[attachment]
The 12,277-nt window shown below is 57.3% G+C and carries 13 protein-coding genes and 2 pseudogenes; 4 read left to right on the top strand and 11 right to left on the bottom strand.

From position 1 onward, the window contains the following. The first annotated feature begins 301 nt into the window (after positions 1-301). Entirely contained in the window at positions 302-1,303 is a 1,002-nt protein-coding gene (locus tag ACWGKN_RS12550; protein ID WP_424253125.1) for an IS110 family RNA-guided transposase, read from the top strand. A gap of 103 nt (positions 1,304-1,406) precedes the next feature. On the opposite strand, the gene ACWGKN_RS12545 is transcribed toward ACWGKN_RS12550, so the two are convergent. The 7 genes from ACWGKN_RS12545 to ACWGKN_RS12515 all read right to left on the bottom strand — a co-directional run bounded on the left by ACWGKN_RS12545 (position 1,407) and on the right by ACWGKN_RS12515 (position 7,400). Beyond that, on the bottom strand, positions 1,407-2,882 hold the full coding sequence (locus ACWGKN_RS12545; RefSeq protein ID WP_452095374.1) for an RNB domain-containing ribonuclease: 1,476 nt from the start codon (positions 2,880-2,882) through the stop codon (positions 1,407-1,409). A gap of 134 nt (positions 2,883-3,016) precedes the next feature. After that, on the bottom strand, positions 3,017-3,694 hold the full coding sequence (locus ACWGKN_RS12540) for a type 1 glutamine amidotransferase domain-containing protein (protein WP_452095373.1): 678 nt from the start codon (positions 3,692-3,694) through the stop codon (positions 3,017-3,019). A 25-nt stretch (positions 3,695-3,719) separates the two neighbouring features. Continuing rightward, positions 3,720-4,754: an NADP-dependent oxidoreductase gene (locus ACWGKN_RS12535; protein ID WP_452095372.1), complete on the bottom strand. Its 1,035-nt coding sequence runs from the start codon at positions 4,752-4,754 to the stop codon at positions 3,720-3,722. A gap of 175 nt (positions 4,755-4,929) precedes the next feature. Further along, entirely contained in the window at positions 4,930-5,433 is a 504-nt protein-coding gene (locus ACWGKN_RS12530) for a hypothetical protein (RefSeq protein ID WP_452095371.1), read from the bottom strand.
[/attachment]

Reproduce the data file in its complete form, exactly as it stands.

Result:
The 12,277-nt window shown below is 57.3% G+C and carries 13 protein-coding genes and 2 pseudogenes; 4 read left to right on the top strand and 11 right to left on the bottom strand.

From position 1 onward, the window contains the following. The first annotated feature begins 301 nt into the window (after positions 1-301). Entirely contained in the window at positions 302-1,303 is a 1,002-nt protein-coding gene (locus tag ACWGKN_RS12550; protein ID WP_424253125.1) for an IS110 family RNA-guided transposase, read from the top strand. A gap of 103 nt (positions 1,304-1,406) precedes the next feature. On the opposite strand, the gene ACWGKN_RS12545 is transcribed toward ACWGKN_RS12550, so the two are convergent. The 7 genes from ACWGKN_RS12545 to ACWGKN_RS12515 all read right to left on the bottom strand — a co-directional run bounded on the left by ACWGKN_RS12545 (position 1,407) and on the right by ACWGKN_RS12515 (position 7,400). Beyond that, on the bottom strand, positions 1,407-2,882 hold the full coding sequence (locus ACWGKN_RS12545; RefSeq protein ID WP_452095374.1) for an RNB domain-containing ribonuclease: 1,476 nt from the start codon (positions 2,880-2,882) through the stop codon (positions 1,407-1,409). A gap of 134 nt (positions 2,883-3,016) precedes the next feature. After that, on the bottom strand, positions 3,017-3,694 hold the full coding sequence (locus ACWGKN_RS12540) for a type 1 glutamine amidotransferase domain-containing protein (protein WP_452095373.1): 678 nt from the start codon (positions 3,692-3,694) through the stop codon (positions 3,017-3,019). A 25-nt stretch (positions 3,695-3,719) separates the two neighbouring features. Continuing rightward, positions 3,720-4,754: an NADP-dependent oxidoreductase gene (locus ACWGKN_RS12535; protein ID WP_452095372.1), complete on the bottom strand. Its 1,035-nt coding sequence runs from the start codon at positions 4,752-4,754 to the stop codon at positions 3,720-3,722. A gap of 175 nt (positions 4,755-4,929) precedes the next feature. Further along, entirely contained in the window at positions 4,930-5,433 is a 504-nt protein-coding gene (locus ACWGKN_RS12530) for a hypothetical protein (RefSeq protein ID WP_452095371.1), read from the bottom strand.